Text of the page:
• Darling AM, Mitchell AA, Werler MM. Preconceptional iron intake and gestational diabetes mellitus. Int J Environ Res Public Health 2016;13(6):E525. doi: 10.3390/ijerph13060525. PMCID: PMC4923982.
  • Benedum CM, Yazdy MM, Parker SE, Mitchell AA, Werler MM. Association of clomiphene and assisted reproductive technologies on the risk for neural tube defects. Am J Epidemiol 2016;183(11):977-87. doi: 10.1093/aje/kwv322. PMCID: PMC4887580.
  • Public Policy Committee, International Society of Pharmacoepidemiology. Guidelines for good pharmacoepidemiology practice (GPP). Pharmacoepidemiol Drug Saf 2016;25:2-10. doi: 10.1002/pds.3891.
  • Simeone RM, Feldkamp ML, Reefhuis J, Mitchell AA, Gilboa SM, Honein MA, Iskander J. CDC Grand Rounds: understanding the causes of major birth defects — steps to prevention. MMWR Morb Mortal Wkly Rep 2015;64(39):1104-7. doi: 10.15585/mmwr.mm6439a3.
  • Benedum CM, Yazdy MM, Mitchell AA, Werler MM. Impact of periconceptional use of nitrosatable drugs on the risk of neural tube defects. Am J Epidemiol 2015;182(8):675-84. doi: 10.1093/aje/kwv126.
  • Louik C, Werler MM, Anderka M, Mitchell AA. Application of data screening to drug exposure in large risk factor studies of birth defects. Birth Defects Res A Clin Mol Teratol 2015;103(8):713-7. doi: 10.1002/bdra.23407.
  • Mitchell AA, Louik C, Chambers C, Jones KL, Schatz M. Immunization surveillance systems for pregnant women [letter to the editor]. Pharmacoepidemiol Drug Saf 2015;24:669. doi: 10.1002/pds.3784.
  • Yazdy MM, Mitchell AA, Louik C, Werler MM. The authors respond [letter to the editor]. Epidemiology 2015;26(3):e35-6. doi: 10.1097/EDE.0000000000000281. PMCID: PMC4388046.
  • Louik C, Kerr S, Kelley KE, Mitchell AA. Increasing use of ADHD medications in pregnancy [letter to the editor]. Pharmacoepidemiol Drug Saf 2015;24(2):218-20. doi: 10.1002/pds.3742. PMCID: PMC4313616.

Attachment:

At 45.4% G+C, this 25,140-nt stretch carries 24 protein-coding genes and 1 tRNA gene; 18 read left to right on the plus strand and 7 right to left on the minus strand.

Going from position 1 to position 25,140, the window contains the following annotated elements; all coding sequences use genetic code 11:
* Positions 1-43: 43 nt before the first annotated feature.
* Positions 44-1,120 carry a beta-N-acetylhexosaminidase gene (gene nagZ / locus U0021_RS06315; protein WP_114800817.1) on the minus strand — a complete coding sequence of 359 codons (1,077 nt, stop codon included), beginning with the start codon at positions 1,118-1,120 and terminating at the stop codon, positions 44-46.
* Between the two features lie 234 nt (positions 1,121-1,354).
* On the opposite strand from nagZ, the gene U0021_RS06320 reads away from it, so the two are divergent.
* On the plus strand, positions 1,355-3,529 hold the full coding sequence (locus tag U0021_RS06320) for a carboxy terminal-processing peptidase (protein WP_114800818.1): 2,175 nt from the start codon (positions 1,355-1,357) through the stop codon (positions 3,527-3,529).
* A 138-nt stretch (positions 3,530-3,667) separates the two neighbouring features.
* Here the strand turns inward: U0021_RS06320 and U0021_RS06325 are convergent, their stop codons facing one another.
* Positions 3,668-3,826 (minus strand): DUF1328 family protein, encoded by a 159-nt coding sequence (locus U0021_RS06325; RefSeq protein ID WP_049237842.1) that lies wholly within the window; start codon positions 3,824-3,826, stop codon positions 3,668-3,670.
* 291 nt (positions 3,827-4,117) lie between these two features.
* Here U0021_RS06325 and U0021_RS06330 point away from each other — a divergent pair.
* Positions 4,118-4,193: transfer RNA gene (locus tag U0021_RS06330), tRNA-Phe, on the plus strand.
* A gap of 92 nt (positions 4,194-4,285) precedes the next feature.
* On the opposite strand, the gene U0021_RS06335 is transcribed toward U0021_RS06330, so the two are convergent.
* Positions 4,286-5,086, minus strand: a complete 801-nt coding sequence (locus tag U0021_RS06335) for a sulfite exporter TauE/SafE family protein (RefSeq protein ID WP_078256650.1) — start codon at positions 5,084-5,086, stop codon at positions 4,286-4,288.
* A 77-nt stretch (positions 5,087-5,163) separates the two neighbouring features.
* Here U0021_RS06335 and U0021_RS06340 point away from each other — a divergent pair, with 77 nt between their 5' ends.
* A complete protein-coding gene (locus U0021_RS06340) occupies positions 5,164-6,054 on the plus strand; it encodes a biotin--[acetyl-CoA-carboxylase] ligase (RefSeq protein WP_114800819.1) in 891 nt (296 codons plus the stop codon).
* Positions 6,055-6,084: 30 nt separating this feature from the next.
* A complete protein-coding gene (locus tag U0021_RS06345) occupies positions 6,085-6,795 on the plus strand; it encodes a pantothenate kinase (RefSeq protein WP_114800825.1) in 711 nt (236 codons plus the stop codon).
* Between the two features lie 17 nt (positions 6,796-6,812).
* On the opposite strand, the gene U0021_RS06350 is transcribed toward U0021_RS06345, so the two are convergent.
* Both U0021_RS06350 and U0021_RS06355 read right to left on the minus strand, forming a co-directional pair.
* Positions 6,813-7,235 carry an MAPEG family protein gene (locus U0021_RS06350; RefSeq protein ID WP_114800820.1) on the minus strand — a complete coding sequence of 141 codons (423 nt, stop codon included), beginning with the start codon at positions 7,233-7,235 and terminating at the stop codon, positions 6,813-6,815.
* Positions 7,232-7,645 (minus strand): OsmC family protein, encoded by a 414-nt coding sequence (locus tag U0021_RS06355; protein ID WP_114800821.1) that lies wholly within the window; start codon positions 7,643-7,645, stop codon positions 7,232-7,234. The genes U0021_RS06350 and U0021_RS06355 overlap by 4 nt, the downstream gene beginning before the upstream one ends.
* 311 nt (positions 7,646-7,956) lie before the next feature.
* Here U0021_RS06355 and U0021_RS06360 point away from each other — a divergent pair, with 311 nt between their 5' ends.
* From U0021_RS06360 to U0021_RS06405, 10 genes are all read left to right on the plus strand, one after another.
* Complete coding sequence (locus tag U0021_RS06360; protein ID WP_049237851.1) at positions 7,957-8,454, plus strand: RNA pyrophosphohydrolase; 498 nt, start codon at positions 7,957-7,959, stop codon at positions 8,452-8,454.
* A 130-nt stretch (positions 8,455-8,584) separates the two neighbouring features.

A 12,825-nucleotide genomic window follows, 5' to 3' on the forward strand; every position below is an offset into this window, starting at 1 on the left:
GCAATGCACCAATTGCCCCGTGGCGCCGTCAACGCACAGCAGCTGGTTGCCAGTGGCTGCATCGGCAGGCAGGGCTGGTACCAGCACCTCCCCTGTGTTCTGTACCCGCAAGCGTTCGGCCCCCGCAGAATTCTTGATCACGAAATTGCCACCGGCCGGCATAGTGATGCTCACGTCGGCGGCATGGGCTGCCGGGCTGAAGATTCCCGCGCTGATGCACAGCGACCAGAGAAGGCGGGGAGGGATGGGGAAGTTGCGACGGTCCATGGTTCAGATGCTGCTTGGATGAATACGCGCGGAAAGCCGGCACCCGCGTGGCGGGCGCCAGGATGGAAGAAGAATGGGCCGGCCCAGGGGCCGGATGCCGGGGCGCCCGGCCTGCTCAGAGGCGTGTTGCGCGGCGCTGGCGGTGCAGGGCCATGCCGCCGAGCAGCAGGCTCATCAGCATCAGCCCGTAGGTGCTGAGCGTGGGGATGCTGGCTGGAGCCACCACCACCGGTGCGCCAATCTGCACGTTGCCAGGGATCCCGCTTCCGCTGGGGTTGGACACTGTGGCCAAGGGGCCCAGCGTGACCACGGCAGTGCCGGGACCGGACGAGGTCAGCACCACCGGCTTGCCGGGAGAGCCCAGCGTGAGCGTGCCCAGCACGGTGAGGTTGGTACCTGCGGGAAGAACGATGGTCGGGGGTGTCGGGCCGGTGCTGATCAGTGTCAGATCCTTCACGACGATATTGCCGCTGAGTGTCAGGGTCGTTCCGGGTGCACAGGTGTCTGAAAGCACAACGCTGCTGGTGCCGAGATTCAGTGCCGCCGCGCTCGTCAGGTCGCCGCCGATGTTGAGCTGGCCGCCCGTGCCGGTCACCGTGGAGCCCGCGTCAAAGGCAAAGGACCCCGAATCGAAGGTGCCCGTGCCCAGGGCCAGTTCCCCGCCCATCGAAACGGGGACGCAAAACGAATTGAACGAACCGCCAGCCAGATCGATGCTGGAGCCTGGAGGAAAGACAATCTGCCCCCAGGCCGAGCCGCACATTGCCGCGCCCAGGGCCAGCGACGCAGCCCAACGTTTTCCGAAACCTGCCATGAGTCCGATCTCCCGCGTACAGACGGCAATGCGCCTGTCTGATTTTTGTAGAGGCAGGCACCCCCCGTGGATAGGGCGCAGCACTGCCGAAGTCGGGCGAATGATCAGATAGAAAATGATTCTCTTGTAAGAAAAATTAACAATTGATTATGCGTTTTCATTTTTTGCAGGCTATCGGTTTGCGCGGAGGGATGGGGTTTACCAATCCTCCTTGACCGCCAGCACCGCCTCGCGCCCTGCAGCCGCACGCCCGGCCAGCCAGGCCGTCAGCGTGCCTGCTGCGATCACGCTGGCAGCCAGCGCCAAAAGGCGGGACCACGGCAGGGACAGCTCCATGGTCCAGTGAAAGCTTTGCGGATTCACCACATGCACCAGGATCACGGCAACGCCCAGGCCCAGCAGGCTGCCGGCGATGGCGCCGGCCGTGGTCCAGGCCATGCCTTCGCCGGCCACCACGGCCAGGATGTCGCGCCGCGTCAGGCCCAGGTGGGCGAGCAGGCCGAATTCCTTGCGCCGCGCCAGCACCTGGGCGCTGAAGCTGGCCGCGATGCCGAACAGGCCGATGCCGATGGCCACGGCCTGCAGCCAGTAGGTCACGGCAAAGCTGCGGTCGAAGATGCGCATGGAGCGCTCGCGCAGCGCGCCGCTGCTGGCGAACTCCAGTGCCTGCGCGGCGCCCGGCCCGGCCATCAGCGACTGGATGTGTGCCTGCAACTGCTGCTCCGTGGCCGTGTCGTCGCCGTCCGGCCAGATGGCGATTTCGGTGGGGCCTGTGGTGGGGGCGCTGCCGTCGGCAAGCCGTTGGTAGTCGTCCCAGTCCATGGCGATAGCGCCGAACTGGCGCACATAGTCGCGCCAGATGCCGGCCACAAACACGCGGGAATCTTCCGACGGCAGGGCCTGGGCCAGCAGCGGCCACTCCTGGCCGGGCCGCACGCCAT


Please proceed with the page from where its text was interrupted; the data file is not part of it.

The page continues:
• Werler MM, Yazdy MM, Kasser JR, Mahan ST, Meyer RE, Anderka M, Druschel CM, Mitchell AA. Maternal cigarette, alcohol, and coffee consumption in relation to risk of clubfoot. Paediatr Perinat Epidemiol 2015;29(1):3-10. doi: 10.1111/ppe.12163. PMCID: PMC Journal – In Process.
  • van Gelder MM, Van Bennekom CM, Louik C, Werler MM, Roeleveld N, Mitchell AA. Maternal hypertensive disorders, antihypertensive medication use, and the risk of birth defects: a case-control study. Br J Obstet Gynaecol 2015;122:1002-9. doi: 10.1111/1471-0528.13138.
  • Ahrens KA, Louik C, Kerr S, Mitchell AA, Werler MM. Seasonal influenza vaccination during pregnancy and the risks of preterm delivery and small-for-gestational age birth. Paediatr Perinat Epidemiol 2014;28(6):498-509. doi: 10.1111/ppe.12152. PMCID: PMC4813306.
  • Yazdy MM, Mitchell AA, Louik C, Werler MM. Use of selective serotonin-reuptake inhibitors during pregnancy and the risk of clubfoot. Epidemiology 2014;25(6):859-65. doi: 10.1097/EDE.0000000000000157. PMCID: PMC4180776.
  • Yazdy MM, Mitchell AA, Werler MM. Maternal genitourinary infections and the risk of gastroschisis [editor’s choice]. Am J Epidemiol 2014;180(5):518-25. doi: 10.1093/aje/kwu157. PMCID: PMC4143079.
  • Louik C, Kerr S, Mitchell AA. First-trimester exposure to bupropion and risk of cardiac malformations. Pharmacoepidemiol Drug Saf 2014;23(10):1066-75. doi: 10.1002/pds.3661.
  • Werler MM, Yazdy MM, Kasser JR, Mahan ST, Meyer RE, Anderka M, Druschel CM, Mitchell AA. Medication use in pregnancy in relation to the risk of isolated clubfoot in offspring. Am J Epidemiol 2014;180(1):86-93. doi: 10.1093/aje/kwu096. PMCID: PMC4133556.
  • Van Bennekom CM, Mitchell AA. Comments on: Are Food and Drug Administration prescription drug safety plans working? A case study of isotretinoin [letter to the editor]. Pharmacoepidemiol Drug Saf 2014;23(4):439. doi: 10.1002/pds.3573.
  • Van Zutphen AR, Werler MM, Browne MM, Romitti PA, Bell EM, McNutt LA, Druschel CM, Mitchell AA, and the National Birth Defects Prevention Study. Maternal hypertension, medication use, and hypospadias in the National Birth Defects Prevention Study. Obstet Gynecol 2014;123(2):309-17. doi: 10.1097/AOG.0000000000000103.
  • Vernacchio L, Corwin MJ, Vezina RM, Pelton SI, Feldman HA, Coyne-Beasley T, Mitchell AA. Xylitol syrup for the prevention of acute otitis media. Pediatrics 2014;133(2):289-95. doi: 10.1542/peds.2013-2373. PMCID: PMC3904279.
  • Parker SE, Yazdy MM, Mitchell AA, Demmer LA, Werler MM. A description of spina bifida cases and co-occurring malformations, 1976-2011. Am J Med Genet 2014;164(2):432-40. doi: 10.1002/ajmg.a.36324. PMCID: PMC4353584.